5 Musts for Traveling in Italy with Kids

5 musts for traveling in italy with kids

Back in the fall, our family of four ventured to Genoa, Italy, a 2.5-hour flight from London, and spent five days exploring the country. Along the way, we discovered that Italy is an amazing place for families looking for an international travel destination that will appeal to everyone. Today I’m sharing five musts for traveling in Italy with kids, from things to eat to activities to plan — check it out!

(Note: the tips in this article focus on travel within northern Italy, specifically the Liguria and Emilia-Romagna regions.)


5 musts for traveling in italy with kids

5 musts for traveling in italy with kids

1. Visit the Beach

Italy is a treasure trove of coastal destinations that appeal to little ones. We started in Genoa, a port town largely known for cruises, before traveling to Sestri Levante, a sleepy little town situated on two bays. The bays are home to peaceful waters and sandy beaches. Sestri Levante is accessible by train from Genoa (travel time is just over an hour), or you can drive along coastal roads for 45 minutes. Genoa is also a logical jumping off point for exploring the gorgeous portside towns of Cinque Terre, known for its delicious seafood, terraced vineyards and colorfully painted architecture.

For more information on how to arrange tours and guided day excursions to Cinque Terre or points beyond in the Liguria region (including Genoa), contact Beautiful Liguria, which provides English-language bespoke tours for families and couples.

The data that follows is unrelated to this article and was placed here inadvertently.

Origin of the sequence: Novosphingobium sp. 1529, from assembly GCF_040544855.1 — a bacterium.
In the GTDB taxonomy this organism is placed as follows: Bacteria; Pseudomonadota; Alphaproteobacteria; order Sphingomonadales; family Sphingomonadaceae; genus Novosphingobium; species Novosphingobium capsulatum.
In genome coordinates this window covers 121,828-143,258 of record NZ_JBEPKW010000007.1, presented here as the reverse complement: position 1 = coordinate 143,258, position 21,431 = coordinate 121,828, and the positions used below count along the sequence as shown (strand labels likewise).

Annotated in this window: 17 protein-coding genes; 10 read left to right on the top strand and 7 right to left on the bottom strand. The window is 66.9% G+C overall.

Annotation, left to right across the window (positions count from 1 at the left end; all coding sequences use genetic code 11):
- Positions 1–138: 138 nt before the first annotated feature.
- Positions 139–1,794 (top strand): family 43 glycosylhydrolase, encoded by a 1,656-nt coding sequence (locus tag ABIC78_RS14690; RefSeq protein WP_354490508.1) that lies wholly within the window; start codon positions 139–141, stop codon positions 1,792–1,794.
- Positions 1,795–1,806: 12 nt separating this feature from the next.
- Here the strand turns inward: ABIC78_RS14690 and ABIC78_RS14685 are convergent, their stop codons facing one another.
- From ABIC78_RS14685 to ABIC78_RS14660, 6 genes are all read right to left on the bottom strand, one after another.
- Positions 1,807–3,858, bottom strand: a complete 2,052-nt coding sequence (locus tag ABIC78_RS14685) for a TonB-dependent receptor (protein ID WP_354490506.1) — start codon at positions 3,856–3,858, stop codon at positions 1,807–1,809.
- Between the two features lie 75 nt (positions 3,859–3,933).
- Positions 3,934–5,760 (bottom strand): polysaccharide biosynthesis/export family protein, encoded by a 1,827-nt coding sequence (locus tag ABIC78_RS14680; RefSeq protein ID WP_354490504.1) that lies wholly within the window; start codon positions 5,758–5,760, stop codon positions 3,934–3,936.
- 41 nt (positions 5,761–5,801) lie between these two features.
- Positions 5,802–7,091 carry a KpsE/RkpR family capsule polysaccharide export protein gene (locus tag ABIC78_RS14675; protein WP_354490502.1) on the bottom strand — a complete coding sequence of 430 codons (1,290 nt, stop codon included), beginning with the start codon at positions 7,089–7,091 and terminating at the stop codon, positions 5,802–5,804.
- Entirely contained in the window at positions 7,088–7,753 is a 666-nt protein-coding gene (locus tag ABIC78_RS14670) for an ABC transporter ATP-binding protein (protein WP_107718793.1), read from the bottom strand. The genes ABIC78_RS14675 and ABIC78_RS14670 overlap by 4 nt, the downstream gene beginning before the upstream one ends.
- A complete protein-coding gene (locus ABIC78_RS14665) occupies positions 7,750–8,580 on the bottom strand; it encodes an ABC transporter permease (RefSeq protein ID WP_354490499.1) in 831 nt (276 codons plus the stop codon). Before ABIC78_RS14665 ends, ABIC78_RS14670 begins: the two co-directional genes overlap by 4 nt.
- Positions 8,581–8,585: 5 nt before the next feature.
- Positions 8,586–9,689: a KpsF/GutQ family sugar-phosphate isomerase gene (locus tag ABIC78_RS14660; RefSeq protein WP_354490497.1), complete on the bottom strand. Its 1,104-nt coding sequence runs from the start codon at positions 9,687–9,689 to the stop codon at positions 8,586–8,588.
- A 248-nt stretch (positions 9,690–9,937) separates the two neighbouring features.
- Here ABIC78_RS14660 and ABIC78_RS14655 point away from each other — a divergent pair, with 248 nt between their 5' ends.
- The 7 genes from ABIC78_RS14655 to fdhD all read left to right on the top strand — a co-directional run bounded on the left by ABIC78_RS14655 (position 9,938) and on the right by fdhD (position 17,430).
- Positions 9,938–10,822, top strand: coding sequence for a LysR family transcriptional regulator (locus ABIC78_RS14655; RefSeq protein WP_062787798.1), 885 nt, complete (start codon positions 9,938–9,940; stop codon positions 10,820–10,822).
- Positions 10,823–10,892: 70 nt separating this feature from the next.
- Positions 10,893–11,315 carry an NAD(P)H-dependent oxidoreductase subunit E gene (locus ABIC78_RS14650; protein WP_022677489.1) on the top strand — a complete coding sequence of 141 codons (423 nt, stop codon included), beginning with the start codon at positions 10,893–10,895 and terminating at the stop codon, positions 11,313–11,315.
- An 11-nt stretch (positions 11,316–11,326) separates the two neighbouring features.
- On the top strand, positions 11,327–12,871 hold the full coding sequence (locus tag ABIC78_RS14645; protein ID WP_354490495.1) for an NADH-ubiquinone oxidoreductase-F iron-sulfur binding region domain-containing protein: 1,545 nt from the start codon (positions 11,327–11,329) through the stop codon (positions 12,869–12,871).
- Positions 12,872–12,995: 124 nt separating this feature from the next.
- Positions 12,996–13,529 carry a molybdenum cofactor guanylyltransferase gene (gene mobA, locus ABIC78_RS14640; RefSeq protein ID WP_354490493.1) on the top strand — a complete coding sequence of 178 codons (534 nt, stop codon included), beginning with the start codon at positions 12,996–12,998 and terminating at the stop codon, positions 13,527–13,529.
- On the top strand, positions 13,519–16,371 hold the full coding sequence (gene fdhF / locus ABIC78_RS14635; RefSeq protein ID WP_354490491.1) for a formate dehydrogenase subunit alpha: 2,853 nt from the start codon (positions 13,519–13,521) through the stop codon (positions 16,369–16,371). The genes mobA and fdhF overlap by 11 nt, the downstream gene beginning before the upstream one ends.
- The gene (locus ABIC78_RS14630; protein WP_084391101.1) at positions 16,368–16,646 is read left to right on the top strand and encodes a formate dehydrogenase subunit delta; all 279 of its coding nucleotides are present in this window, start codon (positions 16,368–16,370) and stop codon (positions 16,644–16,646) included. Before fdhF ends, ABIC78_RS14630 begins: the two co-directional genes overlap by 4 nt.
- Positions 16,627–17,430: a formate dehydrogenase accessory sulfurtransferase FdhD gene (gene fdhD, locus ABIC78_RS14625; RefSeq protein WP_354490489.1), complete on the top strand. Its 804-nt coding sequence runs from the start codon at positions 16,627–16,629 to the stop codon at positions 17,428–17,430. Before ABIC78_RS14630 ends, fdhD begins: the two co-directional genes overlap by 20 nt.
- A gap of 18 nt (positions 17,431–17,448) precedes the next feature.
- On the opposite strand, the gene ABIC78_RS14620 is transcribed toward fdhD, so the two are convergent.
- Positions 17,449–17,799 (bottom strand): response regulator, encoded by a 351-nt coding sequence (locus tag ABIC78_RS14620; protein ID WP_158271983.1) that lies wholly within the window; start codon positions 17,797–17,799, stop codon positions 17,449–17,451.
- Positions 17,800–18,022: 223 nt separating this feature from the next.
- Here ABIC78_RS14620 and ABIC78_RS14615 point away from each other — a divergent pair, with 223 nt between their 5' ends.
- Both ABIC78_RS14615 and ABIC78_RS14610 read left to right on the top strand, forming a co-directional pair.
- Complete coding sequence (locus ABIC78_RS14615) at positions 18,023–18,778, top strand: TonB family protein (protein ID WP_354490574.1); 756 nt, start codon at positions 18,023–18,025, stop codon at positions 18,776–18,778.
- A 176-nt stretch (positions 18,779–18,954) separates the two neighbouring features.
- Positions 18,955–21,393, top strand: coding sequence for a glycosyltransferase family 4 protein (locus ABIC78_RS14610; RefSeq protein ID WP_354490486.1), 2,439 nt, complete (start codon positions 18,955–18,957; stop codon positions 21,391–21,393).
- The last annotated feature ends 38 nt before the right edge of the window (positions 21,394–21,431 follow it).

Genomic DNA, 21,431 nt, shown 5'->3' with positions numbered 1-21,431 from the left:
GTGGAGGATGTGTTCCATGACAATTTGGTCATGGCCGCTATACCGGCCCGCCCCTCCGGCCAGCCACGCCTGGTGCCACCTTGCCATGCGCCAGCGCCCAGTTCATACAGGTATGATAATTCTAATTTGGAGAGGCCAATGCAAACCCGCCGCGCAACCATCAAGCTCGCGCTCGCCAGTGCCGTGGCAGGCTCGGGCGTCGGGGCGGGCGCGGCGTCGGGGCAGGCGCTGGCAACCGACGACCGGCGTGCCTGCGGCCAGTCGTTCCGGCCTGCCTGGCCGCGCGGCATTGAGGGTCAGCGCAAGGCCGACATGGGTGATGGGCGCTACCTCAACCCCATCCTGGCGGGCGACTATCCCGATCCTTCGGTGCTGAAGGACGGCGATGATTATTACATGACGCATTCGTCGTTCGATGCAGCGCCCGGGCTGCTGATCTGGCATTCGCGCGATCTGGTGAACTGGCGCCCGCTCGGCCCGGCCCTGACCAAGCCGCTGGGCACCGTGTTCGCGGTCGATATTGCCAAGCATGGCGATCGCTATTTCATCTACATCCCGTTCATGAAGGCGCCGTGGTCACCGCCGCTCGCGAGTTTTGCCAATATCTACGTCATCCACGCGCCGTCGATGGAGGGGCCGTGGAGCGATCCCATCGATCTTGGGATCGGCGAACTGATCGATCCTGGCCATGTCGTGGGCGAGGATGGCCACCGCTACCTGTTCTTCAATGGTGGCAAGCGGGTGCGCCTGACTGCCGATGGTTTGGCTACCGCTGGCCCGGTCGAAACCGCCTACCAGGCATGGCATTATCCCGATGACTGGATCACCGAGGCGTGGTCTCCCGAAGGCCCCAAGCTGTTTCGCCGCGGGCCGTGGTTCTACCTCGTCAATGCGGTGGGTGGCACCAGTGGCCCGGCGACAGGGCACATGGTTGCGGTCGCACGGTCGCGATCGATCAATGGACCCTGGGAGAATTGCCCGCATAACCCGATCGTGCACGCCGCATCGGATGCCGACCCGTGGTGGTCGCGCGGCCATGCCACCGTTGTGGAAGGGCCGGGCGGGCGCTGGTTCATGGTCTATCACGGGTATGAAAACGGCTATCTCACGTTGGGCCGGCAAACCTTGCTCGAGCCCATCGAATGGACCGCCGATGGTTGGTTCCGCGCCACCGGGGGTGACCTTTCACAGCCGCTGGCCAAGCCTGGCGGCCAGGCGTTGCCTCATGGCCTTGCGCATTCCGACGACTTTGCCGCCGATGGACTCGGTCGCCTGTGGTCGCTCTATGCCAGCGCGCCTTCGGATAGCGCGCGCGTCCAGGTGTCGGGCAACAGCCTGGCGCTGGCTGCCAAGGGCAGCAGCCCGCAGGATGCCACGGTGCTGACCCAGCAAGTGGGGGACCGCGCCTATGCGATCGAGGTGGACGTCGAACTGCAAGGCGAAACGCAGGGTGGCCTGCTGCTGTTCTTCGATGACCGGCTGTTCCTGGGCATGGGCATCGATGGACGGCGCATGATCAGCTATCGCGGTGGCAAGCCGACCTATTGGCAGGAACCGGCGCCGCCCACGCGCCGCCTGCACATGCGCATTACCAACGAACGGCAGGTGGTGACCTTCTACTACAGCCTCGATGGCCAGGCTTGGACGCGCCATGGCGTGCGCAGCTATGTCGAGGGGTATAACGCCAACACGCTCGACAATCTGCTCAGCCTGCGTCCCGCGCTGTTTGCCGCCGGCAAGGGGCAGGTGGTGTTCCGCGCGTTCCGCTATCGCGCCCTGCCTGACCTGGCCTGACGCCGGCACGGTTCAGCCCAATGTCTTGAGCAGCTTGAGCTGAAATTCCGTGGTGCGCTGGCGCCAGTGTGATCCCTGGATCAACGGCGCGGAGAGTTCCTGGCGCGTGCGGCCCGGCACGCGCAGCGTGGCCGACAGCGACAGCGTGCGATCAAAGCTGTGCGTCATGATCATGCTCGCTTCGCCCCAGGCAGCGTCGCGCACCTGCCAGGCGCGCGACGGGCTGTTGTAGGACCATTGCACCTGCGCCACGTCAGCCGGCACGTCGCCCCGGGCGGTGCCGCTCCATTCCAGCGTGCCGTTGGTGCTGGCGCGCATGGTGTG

2. Tour a Food Factory

5 musts for traveling in italy with kids

Italian culture is centered around food and family, and what better way to experience that than to visit one of the many family-run food producers? Children of all ages (adults too!) will love seeing the process of making giant wheels of Parmigiano Reggiano (parmesan cheese), or touching the old barrels where balsamic vinegar ages. Many producers give English-speaking tours and there’s usually an opportunity to sample the goods (and purchase, if you’re so inclined).

Parmigiano Reggiano, parma ham and balsamic vinegar are all produced in the Emilia-Romagna region of Italy, near the cities of Parma, Bologna and Modena:

  • Parmigiano Reggiano: For information on how to arrange a Parmigiano Reggiano tour, click here. Alternatively, you can visit the incredible factory we visited, Casearia Corradi, by contacting them directly here.
  • Balsamic Vinegar: For information on how to arrange a tour of a balsamic vinegar factory, visit the Consortium for Traditional Balsamic Vinegar of Modena Ancient Producers here.
  • Parma Ham: The Consortium on Parma Ham Producers also provides contacts for arranging your own tours here.

Alternatively, you can always contact Food Valley Travel for all-day guided tours, including transport, between handpicked producers in the Emilia-Romagna Region.

For more photos, check out this gallery (click on each photo to expand):

[Best_Wordpress_Gallery id=”12″ gal_title=”Parmigiano Reggiano Factory”]

3. Book a Walking Tour

5 musts for traveling in italy with kids